A couple of days later, I went to dig out my little jewelry bag from the movingbox where I’d kind of hidden it, but it was gone. I’d labeled each box with theroom it went to, but the movers just put the boxes down wherever — anyway,it was marked “bedroom,” but they put it right there in the living room, whereDale could get at it when I went into town for sandwiches and Jim went outsidefor a smoke or to pee in the trees, which is something he did a lot of thatfirst month or two. Jim told me I should have carried the jewelry on my person,and he was right. On my person.You know how cops talk. Said he’d gofind Dale over in Hayden Lake the next day — skinhead central — whata way to meet the locals.

But the next morning, this skinny young boy shows up on our front porch, darkbangs almost over his eyes, no shirt, jeans hanging low on his waist and hisboxers puffing out. Gigantic sneakers with the laces loose. Twelve or thirteenyears old.

“This yours?” he asked.

Jim took the jewelry bag — pretty little blue thing with Chineseembroidery on it and black drawstrings — and angled it to the brightmorning sun.

“Hers,” he said. “Hon? What’s missing?”

I loosened the strings and cupped the bag in my hand and pressed the rings andearrings and bracelets up against one another and the satin. It was mostlycostume and semiprecious stones, but I saw the ruby earrings and choker Jim hadgotten me one Christmas in Laguna and the string of pearls.

“The expensive things are here,” I said.

“You Dale’s brother?” asked Jim.

“Yep.”

“What’s your name?”

“Jason.”

“Come on in.”

“No reason for that.”

“How are you going to explain this to Dale?”

“Explain what?”

And he loped down off the porch steps, landed with a crunch, and picked up hisbike.

“Take care of yourself.”

“That’s what I do.”

“We’ve got two cords’ worth of wood and a decent splitter,” said Jim.

Jason sized up Jim the way young teenagers do, by looking not quite at him fornot very long. Like everything about Jim could be covered in a glance.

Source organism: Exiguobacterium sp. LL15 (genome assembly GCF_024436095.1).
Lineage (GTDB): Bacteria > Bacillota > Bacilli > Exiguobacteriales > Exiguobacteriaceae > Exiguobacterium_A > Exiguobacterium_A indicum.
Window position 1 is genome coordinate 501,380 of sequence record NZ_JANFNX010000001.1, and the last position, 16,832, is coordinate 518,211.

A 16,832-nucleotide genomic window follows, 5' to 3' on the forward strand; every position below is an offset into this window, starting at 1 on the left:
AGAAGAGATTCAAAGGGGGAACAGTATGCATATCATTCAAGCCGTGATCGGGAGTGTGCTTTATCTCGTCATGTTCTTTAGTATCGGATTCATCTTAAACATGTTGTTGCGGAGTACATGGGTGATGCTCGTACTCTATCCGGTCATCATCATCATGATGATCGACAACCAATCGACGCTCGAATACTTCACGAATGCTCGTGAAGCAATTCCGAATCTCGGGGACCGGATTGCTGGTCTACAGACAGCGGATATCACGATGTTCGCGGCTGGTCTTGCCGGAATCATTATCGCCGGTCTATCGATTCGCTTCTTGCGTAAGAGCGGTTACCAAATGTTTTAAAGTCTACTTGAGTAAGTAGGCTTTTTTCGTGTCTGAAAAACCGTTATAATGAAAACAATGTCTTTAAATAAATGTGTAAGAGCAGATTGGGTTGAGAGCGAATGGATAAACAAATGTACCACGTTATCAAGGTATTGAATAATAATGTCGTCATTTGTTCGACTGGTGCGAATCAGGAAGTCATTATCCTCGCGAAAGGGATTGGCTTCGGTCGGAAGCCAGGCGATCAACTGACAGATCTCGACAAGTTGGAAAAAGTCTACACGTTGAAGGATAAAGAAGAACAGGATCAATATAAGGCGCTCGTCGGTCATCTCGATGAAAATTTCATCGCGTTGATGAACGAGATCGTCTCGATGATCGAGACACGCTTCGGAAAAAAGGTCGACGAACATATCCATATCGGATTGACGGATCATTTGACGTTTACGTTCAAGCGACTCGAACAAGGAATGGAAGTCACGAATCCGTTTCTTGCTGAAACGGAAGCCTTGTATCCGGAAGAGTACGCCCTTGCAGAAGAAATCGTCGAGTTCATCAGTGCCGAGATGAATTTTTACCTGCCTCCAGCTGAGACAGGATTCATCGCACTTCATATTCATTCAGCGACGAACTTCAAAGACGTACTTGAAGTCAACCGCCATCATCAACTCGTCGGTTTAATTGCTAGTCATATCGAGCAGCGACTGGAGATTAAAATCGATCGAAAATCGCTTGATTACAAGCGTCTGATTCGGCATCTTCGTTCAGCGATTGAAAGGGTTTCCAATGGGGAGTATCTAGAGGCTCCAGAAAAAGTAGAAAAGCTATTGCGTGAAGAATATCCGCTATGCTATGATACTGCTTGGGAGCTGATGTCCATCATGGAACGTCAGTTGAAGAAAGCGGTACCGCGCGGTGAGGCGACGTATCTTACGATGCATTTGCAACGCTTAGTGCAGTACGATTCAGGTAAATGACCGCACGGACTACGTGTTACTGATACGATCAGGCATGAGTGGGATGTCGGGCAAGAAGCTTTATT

“Okay. Saturday.”

Later I asked Jim why he offered work to Jason when he’d held it back from Dale.

“I don’t know. Maybe because Jason didn’t ask.”
THE WAY JJ died was that he and Jim were both working for Laguna PD — unusualfor a father and son to work the same department — but everyonewas cool with it, and they made the papers a few times because of the humaninterest. “Father and Son Crime Busters Work Laguna Beat.”

If you don’t know Laguna, it’s in Orange County, California. It’s known as anartist colony and a tourist town, a place prone to disasters such as floods,earth slides, and wildfires. There had been only one LBPD officer killed in theline of duty before JJ. That was back in the early fifties. His name was GordonFrench.

Anyway, Jim was watch commander the night it happened to JJ, and when the”officer down” call came to dispatch, Jim stayed at his post until he knew whoit was.

When Jim got there, JJ’s cruiser was still parked up on the shoulder of PCH,with the lights flashing. It was a routine traffic stop, and the shooter was outof the car and firing before JJ could draw his gun. JJ’s partner had stayed withhim but also called in the plates. They got JJ to South Coast Medical Center butnot in time. One of the reasons they built South Coast Medical Center forty-sevenyears ago was because Gordon French was shot and died for lack of medicalcare in Laguna. Then they build one, and it’s still too late. Life is full ofthings like that, things that are true but badly shaped. JJ was twenty-five— would be thirty-eight today if he hadn’t seen that Corolla weaving downthe southbound lanes. They caught the shooter and gave him death. He’s in SanQuentin. His appeals will take at least six more years. Jim wants to go if theyexecute him. Me too, and I won’t blink.